What is Myocardial Infarction (MI)?
Myocardial infarction- a heart attack is a very dangerous condition. It occurs when one or more areas of heart muscle do not get enough oxygen. With no blood flow, heart muscle begin to die. So, if blood flow is not reestablished rapidly, it can cause permanent heart damage or even death.
Majority of heart attack occur because of the blockage in the blood vessel that that supply oxygen to your heart. This blockage usually happen due to buildup of plaque (cholesterol, white blood cells, and other substances) in the arteries. Hence, leading to atherosclerosis. Breaking of a plaque forms a blood clot. So basically this clot is the main cause of MI. Sometimes, plaque deposits inside the coronary artery rupture causing a blood clot to block the site. Consequently, this blockage deprive heart muscle of blood leading to a heart attack.
Only about 5% of the heart attacks occur without blockage for the following reasons:
- Eating disorder
- Spasm of artery
- Rare medical condition
- Electrolyte imbalance (low or high minerals in blood)
Common symptoms are:
- Pressure/pain in Chest, spreading to shoulder, neck, arms or jaw
- Shortness of breath
- Nausea or vomiting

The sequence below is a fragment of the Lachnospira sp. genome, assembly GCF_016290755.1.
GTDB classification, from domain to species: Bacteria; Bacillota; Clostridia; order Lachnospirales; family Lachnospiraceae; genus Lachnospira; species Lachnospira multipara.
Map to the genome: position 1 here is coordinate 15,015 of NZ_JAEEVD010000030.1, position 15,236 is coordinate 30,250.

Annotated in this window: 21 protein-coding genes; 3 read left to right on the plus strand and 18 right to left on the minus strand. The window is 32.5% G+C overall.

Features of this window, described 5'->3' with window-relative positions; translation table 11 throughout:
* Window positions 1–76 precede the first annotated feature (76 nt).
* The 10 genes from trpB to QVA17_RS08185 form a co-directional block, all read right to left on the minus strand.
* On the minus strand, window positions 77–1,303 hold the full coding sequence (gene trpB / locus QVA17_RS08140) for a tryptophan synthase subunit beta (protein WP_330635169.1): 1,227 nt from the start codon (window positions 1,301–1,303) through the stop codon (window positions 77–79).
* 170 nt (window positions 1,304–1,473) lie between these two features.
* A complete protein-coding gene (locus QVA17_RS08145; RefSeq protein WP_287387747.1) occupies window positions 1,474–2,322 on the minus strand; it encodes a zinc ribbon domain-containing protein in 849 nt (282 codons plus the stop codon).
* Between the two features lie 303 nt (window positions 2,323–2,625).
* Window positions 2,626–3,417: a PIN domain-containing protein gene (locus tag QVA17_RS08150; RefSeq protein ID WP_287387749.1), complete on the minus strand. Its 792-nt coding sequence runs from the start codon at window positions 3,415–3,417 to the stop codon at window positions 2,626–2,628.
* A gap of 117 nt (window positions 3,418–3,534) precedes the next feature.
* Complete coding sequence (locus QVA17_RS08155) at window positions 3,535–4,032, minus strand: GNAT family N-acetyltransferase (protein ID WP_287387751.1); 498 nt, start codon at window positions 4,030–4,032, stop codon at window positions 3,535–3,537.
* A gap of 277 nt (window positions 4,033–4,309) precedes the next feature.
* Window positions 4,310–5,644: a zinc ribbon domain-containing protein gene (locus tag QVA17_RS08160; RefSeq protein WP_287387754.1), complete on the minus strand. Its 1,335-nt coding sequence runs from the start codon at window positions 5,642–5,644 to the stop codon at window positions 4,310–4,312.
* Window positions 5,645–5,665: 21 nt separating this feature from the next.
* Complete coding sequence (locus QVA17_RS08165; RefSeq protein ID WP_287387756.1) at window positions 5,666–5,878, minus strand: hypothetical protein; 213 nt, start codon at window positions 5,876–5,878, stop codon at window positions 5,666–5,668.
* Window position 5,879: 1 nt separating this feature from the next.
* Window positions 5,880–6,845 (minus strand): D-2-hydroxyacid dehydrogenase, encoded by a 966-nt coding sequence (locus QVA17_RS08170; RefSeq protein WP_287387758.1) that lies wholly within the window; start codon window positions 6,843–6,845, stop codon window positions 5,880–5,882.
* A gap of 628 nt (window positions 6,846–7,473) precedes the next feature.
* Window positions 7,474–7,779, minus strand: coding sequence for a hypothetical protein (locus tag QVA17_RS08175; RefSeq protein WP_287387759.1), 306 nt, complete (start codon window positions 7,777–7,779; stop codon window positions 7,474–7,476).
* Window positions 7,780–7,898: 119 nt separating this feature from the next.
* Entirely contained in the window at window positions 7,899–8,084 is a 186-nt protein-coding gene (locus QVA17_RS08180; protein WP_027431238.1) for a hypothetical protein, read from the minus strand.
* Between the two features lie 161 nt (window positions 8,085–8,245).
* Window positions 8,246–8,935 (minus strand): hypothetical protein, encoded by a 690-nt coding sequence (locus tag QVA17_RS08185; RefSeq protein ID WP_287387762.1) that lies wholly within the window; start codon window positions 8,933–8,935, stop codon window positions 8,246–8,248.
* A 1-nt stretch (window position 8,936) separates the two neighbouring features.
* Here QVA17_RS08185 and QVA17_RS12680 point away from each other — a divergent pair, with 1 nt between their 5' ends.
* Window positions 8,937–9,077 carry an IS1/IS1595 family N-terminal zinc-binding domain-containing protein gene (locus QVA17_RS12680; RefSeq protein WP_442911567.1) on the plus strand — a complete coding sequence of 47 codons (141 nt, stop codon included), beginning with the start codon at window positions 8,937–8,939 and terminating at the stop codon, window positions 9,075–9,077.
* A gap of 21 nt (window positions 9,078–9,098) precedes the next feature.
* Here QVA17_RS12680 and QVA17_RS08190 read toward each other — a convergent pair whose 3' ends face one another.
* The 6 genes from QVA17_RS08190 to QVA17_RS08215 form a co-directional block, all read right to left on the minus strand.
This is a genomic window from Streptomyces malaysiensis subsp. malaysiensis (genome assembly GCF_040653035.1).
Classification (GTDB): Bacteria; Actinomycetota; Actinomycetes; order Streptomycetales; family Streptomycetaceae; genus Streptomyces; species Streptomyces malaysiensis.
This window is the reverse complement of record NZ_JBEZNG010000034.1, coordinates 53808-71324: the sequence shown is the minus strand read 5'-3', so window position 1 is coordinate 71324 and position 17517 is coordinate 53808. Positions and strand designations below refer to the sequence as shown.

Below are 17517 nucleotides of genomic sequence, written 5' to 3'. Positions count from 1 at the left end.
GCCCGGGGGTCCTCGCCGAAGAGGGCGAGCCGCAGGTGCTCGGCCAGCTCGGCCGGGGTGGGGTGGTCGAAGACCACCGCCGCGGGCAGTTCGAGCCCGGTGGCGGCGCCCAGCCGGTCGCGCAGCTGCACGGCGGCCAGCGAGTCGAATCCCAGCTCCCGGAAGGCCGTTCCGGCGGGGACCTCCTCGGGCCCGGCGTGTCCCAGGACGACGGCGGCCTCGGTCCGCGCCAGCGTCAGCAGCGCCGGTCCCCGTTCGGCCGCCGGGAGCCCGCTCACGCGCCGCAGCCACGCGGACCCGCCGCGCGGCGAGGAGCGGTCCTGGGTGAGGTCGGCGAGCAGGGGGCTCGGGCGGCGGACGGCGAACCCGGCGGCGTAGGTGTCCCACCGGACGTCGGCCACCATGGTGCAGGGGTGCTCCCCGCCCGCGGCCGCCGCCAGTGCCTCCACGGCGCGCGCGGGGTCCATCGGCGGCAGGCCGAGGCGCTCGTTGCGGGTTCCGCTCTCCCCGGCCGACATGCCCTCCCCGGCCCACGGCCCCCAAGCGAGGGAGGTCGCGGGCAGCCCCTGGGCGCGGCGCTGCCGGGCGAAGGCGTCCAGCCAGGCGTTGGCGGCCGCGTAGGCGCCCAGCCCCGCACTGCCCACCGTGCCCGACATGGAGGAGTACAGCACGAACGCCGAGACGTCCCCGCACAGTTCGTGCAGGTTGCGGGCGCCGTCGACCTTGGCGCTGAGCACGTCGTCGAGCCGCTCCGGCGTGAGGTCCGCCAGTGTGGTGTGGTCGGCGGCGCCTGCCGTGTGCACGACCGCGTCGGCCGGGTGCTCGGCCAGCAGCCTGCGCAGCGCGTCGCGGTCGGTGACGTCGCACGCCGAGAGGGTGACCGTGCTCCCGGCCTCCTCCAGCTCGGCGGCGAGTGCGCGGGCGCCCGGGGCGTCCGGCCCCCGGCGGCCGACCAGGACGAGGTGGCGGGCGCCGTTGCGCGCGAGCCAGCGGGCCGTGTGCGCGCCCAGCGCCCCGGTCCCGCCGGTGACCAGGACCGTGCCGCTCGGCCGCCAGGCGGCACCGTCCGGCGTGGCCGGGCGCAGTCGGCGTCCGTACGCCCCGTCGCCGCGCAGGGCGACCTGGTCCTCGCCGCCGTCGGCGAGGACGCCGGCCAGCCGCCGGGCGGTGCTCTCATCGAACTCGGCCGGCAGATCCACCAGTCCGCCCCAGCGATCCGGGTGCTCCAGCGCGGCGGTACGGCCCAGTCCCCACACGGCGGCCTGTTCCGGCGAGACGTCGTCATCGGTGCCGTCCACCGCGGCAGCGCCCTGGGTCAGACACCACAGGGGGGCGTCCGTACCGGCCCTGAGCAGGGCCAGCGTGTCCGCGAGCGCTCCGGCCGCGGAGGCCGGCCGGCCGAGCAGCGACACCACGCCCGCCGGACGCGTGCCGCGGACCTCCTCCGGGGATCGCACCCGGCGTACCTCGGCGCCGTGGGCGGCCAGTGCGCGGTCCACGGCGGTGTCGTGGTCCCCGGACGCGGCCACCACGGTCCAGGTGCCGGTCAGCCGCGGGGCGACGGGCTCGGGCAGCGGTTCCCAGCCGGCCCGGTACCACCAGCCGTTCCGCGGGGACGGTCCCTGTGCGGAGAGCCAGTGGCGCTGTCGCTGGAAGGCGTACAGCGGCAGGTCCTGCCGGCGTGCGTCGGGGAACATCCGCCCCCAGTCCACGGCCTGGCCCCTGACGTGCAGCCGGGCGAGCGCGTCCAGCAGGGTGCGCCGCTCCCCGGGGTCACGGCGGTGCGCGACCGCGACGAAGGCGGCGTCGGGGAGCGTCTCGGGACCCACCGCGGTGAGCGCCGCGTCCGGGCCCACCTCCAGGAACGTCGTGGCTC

- Rapid or irregular pulse
- Weakness or fatigue
Who is at risk for myocardial infarction?
There are certain factors that may increase your risk of having a heart attack, including:
- High Blood Pressure:
The normal blood pressure is 120/80 mm Hg or below. As this number increase so is the risk of having a heart attack. High blood pressure damages the arteries and speed up plaque buildup.
- High Triglyceride levels:
Triglycerides (type of fat) clog the arteries. Triglyceride from the food, travels through blood and are stored in your body. However, some may remain in arteries and can cause buildup of plaque.
Having high blood sugar level can damage the blood vessels. Hence, leading to coronary heart disease.
How stem cell therapy helps
Primary angioplasty, optimal medical therapy and secondary prevention measures have helped to improve the long-term prognosis of patients with MI. However, the most accepted method for heart repair is delivery of exogenous cells. Any cell type such as skeletal myoblast to pluripotent stem cells and derivatives has been transplanted into damaged myocardium. Using stem cells (have the ability to grow in various types of heart cells) could possible repair and regenerate the injured tissue.
According to Dr. Richard Lee, professor of medicine at Harvard Medical School and a leading expert on stem cell therapy, “The field is young. Some studies show only modest or no improvement in heart function, but others have shown dramatically improved function,” he says. “We’re waiting to see if other doctors can also achieve really good results in other patients.”
Like any other therapy, injecting stem cells into the heart can fail or may even cause a side effect. Also, if the stem cells are taken from an unrelated donor, immune system may reject them. Therefore, long term trials are required to analyze the role of stem cell therapy in treating heart disease.